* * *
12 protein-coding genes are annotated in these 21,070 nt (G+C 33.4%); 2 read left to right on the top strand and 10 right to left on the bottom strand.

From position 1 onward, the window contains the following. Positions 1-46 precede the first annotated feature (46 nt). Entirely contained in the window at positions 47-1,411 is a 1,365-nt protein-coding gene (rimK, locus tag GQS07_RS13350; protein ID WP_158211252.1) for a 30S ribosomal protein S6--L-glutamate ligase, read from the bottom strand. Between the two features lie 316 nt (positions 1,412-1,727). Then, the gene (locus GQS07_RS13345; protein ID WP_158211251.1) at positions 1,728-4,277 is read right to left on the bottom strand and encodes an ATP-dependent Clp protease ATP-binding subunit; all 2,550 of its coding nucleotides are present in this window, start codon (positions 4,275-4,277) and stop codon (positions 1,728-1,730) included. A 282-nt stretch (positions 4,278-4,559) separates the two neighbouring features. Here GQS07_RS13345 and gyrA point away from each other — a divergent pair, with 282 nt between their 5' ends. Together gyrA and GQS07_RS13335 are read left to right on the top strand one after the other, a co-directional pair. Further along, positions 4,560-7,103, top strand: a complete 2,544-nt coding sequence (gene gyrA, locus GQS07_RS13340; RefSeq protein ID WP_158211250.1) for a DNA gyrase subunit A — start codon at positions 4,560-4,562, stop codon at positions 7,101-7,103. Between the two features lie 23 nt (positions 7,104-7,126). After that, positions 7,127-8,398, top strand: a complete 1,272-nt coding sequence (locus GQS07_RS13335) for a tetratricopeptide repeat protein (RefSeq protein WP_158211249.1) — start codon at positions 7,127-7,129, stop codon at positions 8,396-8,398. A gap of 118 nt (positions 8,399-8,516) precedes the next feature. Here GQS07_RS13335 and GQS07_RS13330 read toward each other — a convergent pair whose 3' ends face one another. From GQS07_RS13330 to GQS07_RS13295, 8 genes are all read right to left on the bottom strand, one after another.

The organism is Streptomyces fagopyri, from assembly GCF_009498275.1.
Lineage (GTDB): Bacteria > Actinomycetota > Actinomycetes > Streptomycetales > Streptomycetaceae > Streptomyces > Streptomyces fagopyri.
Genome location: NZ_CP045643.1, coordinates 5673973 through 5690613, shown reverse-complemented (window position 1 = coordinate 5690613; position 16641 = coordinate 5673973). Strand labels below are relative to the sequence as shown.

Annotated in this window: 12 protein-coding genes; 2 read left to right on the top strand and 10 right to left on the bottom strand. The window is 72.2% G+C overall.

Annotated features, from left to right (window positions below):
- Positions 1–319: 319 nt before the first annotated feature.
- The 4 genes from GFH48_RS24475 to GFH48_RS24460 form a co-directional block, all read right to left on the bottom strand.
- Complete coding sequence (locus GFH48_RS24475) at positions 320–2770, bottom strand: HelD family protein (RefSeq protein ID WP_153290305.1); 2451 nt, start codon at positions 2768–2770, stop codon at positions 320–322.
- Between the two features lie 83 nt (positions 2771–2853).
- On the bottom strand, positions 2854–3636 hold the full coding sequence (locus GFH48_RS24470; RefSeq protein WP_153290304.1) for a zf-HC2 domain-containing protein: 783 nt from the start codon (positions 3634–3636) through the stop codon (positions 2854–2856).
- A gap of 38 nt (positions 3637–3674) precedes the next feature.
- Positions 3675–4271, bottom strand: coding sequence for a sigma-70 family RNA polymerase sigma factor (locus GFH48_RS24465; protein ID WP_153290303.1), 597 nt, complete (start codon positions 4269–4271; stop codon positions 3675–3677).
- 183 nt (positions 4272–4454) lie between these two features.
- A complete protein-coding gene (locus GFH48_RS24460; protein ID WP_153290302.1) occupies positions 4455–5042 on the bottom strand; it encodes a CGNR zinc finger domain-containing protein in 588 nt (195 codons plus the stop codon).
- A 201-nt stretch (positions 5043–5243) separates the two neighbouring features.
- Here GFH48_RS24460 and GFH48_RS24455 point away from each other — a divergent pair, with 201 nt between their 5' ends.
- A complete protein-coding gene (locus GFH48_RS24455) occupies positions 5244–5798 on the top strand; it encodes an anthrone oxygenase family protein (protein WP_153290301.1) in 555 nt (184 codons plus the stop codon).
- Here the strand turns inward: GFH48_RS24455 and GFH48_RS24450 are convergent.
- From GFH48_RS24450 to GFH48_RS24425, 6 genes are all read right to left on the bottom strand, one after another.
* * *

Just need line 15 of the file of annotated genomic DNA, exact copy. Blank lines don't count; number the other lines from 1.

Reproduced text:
- 183 nt (positions 4272–4454) lie between these two features.